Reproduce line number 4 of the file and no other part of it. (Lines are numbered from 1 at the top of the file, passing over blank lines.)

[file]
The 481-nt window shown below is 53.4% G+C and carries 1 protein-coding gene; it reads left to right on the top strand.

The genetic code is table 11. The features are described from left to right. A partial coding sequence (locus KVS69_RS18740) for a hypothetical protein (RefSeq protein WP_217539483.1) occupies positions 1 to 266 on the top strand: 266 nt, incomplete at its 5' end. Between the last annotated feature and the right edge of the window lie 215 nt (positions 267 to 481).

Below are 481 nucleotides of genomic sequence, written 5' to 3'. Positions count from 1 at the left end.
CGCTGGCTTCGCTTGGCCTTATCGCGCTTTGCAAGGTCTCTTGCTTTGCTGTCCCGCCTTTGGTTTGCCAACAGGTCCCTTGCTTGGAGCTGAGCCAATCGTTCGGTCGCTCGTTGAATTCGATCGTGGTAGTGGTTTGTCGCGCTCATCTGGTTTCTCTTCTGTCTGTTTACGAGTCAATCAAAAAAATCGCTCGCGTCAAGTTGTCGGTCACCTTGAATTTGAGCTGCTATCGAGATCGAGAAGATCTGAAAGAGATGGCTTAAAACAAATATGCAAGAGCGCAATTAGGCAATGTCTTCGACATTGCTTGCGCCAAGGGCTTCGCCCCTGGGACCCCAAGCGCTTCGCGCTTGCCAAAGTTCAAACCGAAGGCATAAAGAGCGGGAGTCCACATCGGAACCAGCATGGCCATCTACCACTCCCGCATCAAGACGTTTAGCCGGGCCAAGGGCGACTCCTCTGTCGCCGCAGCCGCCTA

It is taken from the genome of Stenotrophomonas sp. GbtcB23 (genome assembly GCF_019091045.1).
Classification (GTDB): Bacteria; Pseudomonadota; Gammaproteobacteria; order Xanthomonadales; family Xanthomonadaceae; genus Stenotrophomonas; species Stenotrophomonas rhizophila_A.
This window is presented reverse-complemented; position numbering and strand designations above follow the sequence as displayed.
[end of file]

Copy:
CGCTGGCTTCGCTTGGCCTTATCGCGCTTTGCAAGGTCTCTTGCTTTGCTGTCCCGCCTTTGGTTTGCCAACAGGTCCCTTGCTTGGAGCTGAGCCAATCGTTCGGTCGCTCGTTGAATTCGATCGTGGTAGTGGTTTGTCGCGCTCATCTGGTTTCTCTTCTGTCTGTTTACGAGTCAATCAAAAAAATCGCTCGCGTCAAGTTGTCGGTCACCTTGAATTTGAGCTGCTATCGAGATCGAGAAGATCTGAAAGAGATGGCTTAAAACAAATATGCAAGAGCGCAATTAGGCAATGTCTTCGACATTGCTTGCGCCAAGGGCTTCGCCCCTGGGACCCCAAGCGCTTCGCGCTTGCCAAAGTTCAAACCGAAGGCATAAAGAGCGGGAGTCCACATCGGAACCAGCATGGCCATCTACCACTCCCGCATCAAGACGTTTAGCCGGGCCAAGGGCGACTCCTCTGTCGCCGCAGCCGCCTA